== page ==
I hope you all had a pleasant Christmas holiday. I spent mine loafing around the house, working on my currency collection, typing up the new LASFS Directory, and catching up on my reading:
Lords of the Starship, by Mark S. Geston (Ace, 50¢) is an eerie one. It's solid s-f, and not like Tolkien at all, but for some reason I kept thinking, "This is what it would be like if Sauron took over." It all starts out pleasantly and logically enough, but there's a sour note that won't go away, and keeps cropping up from time to time, until suddenly it blossoms forth and the dream becomes a nightmare. Ugh. But the author knows exactly what he's doing at all times, giving you a slight clue, and lulling you again, until WHAM! Don't buy it if you want a pleasant story, but if you want a good one -- yes.
Outlaw of Gor, by John Norman (Ballantine, 75¢), brings us Tarl of Ko-ro-ba again, in another pseudo-John Carter adventure. This time Tarl starts on his most perilous quest, gets sidetracked about page 45, and doesn't get back on the track until the end of the book. Presumably the Big Quest will be in the next volume. Inferior to the first Gor book; if you want to sample one, read #1.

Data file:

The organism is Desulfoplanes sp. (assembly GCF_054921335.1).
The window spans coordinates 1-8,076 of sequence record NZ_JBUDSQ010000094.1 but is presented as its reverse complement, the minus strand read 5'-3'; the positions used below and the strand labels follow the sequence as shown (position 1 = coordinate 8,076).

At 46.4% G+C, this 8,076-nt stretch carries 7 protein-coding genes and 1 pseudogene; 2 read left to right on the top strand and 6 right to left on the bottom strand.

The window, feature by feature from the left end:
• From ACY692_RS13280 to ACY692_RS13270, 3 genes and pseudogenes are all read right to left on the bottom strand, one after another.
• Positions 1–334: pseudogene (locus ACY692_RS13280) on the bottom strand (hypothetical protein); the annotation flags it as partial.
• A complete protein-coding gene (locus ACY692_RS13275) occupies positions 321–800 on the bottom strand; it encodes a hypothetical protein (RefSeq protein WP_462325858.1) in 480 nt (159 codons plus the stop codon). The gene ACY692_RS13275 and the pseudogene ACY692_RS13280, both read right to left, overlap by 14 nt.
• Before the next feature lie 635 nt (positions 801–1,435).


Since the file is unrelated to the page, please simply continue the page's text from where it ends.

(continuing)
The Jewel in the Skull, by Michael Moorcock (Lancer, 60¢), is heralded as "The History of the Runestaff, vol. I". This is another addition to the ranks of the sword-&-sorcery heroes, the specific hero being Dorian Hawkmoon, the young dispossessed Duke of Köln. The characters all have s&s names like Count Brass, Baron Meliadus, Malagigi the Persian wizard, and Bowgentle the warrior bard. Moorcock does have a couple of interesting new twists to his background, though, and he's a competent enough writer to keep the story a bit above the pedestrian level. (It's head & heels over Jockstrap the Barbarian, certainly.) Definitely worth reading if you're a s&s fan; if not...well, flip through it the next time you're at the newsstand, and decide for yourself.
The Horn of Time, by Poul Anderson (Signet, 60¢), contains six short stories and novelettes, and since when haven't Anderson's stories been worth a dime apiece?
Galactic Odyssey, by Keith Laumer (Berkeley, 60¢), is typically fast-paced Laumer space opera. I like it. Buy according to your taste for Laumer.
When the Star Kings Die, by John Jakes (Ace, 50¢), is bad space opera. No.
Nebula Award Stories, ed. by Damon Knight (Pocket Books, 75¢), is a must at the price, if you haven't read it yet. (Besides, you've got to have at least one copy of the jellybean story for your library.)